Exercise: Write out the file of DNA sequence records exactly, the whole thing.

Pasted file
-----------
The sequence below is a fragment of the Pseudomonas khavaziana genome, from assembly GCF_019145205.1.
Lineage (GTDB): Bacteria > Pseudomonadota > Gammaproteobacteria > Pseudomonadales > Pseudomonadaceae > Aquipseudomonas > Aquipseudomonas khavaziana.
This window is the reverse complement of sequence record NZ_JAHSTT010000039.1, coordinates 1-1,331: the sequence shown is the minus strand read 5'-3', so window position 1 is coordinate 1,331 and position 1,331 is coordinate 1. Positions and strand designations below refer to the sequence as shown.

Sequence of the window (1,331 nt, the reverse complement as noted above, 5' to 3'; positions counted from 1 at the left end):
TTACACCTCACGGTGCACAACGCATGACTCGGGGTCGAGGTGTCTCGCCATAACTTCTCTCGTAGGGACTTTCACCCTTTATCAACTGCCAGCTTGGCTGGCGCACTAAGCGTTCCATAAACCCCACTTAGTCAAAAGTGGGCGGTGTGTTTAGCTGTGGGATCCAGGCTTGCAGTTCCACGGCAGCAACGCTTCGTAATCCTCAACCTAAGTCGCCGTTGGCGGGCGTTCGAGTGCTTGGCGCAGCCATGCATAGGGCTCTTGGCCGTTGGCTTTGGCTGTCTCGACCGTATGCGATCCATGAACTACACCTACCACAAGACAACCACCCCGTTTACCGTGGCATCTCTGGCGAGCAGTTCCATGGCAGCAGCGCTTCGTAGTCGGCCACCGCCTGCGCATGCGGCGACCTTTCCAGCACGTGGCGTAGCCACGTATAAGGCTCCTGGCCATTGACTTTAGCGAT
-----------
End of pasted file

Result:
The sequence below is a fragment of the Pseudomonas khavaziana genome, from assembly GCF_019145205.1.
Lineage (GTDB): Bacteria > Pseudomonadota > Gammaproteobacteria > Pseudomonadales > Pseudomonadaceae > Aquipseudomonas > Aquipseudomonas khavaziana.
This window is the reverse complement of sequence record NZ_JAHSTT010000039.1, coordinates 1-1,331: the sequence shown is the minus strand read 5'-3', so window position 1 is coordinate 1,331 and position 1,331 is coordinate 1. Positions and strand designations below refer to the sequence as shown.

Sequence of the window (1,331 nt, the reverse complement as noted above, 5' to 3'; positions counted from 1 at the left end):
TTACACCTCACGGTGCACAACGCATGACTCGGGGTCGAGGTGTCTCGCCATAACTTCTCTCGTAGGGACTTTCACCCTTTATCAACTGCCAGCTTGGCTGGCGCACTAAGCGTTCCATAAACCCCACTTAGTCAAAAGTGGGCGGTGTGTTTAGCTGTGGGATCCAGGCTTGCAGTTCCACGGCAGCAACGCTTCGTAATCCTCAACCTAAGTCGCCGTTGGCGGGCGTTCGAGTGCTTGGCGCAGCCATGCATAGGGCTCTTGGCCGTTGGCTTTGGCTGTCTCGACCGTATGCGATCCATGAACTACACCTACCACAAGACAACCACCCCGTTTACCGTGGCATCTCTGGCGAGCAGTTCCATGGCAGCAGCGCTTCGTAGTCGGCCACCGCCTGCGCATGCGGCGACCTTTCCAGCACGTGGCGTAGCCACGTATAAGGCTCCTGGCCATTGACTTTAGCGAT